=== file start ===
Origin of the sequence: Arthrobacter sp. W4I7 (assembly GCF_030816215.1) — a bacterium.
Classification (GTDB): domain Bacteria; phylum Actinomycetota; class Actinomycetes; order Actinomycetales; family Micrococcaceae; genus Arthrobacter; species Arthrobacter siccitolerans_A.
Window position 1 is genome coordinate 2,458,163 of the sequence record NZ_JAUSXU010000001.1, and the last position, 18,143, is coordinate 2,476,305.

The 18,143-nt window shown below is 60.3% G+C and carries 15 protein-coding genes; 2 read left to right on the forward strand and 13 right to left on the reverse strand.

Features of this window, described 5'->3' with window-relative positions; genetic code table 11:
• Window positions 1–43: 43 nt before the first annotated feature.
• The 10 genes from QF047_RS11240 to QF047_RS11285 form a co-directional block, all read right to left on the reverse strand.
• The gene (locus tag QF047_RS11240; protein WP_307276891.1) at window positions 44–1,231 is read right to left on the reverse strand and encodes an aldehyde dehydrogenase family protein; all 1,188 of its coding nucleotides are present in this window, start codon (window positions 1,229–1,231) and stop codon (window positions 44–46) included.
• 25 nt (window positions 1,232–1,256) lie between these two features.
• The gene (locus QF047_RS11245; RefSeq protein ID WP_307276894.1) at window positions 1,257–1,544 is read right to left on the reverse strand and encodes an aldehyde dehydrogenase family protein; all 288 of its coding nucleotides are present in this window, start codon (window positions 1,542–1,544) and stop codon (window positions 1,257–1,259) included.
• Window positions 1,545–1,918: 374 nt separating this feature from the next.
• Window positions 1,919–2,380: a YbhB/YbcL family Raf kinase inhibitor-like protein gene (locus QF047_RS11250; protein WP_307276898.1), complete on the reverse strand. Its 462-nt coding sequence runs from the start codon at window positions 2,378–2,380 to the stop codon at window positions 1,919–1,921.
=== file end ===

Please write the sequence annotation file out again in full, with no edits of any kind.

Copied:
Origin of the sequence: Arthrobacter sp. W4I7 (assembly GCF_030816215.1) — a bacterium.
Classification (GTDB): domain Bacteria; phylum Actinomycetota; class Actinomycetes; order Actinomycetales; family Micrococcaceae; genus Arthrobacter; species Arthrobacter siccitolerans_A.
Window position 1 is genome coordinate 2,458,163 of the sequence record NZ_JAUSXU010000001.1, and the last position, 18,143, is coordinate 2,476,305.

The 18,143-nt window shown below is 60.3% G+C and carries 15 protein-coding genes; 2 read left to right on the forward strand and 13 right to left on the reverse strand.

Features of this window, described 5'->3' with window-relative positions; genetic code table 11:
• Window positions 1–43: 43 nt before the first annotated feature.
• The 10 genes from QF047_RS11240 to QF047_RS11285 form a co-directional block, all read right to left on the reverse strand.
• The gene (locus tag QF047_RS11240; protein WP_307276891.1) at window positions 44–1,231 is read right to left on the reverse strand and encodes an aldehyde dehydrogenase family protein; all 1,188 of its coding nucleotides are present in this window, start codon (window positions 1,229–1,231) and stop codon (window positions 44–46) included.
• 25 nt (window positions 1,232–1,256) lie between these two features.
• The gene (locus QF047_RS11245; RefSeq protein ID WP_307276894.1) at window positions 1,257–1,544 is read right to left on the reverse strand and encodes an aldehyde dehydrogenase family protein; all 288 of its coding nucleotides are present in this window, start codon (window positions 1,542–1,544) and stop codon (window positions 1,257–1,259) included.
• Window positions 1,545–1,918: 374 nt separating this feature from the next.
• Window positions 1,919–2,380: a YbhB/YbcL family Raf kinase inhibitor-like protein gene (locus QF047_RS11250; protein WP_307276898.1), complete on the reverse strand. Its 462-nt coding sequence runs from the start codon at window positions 2,378–2,380 to the stop codon at window positions 1,919–1,921.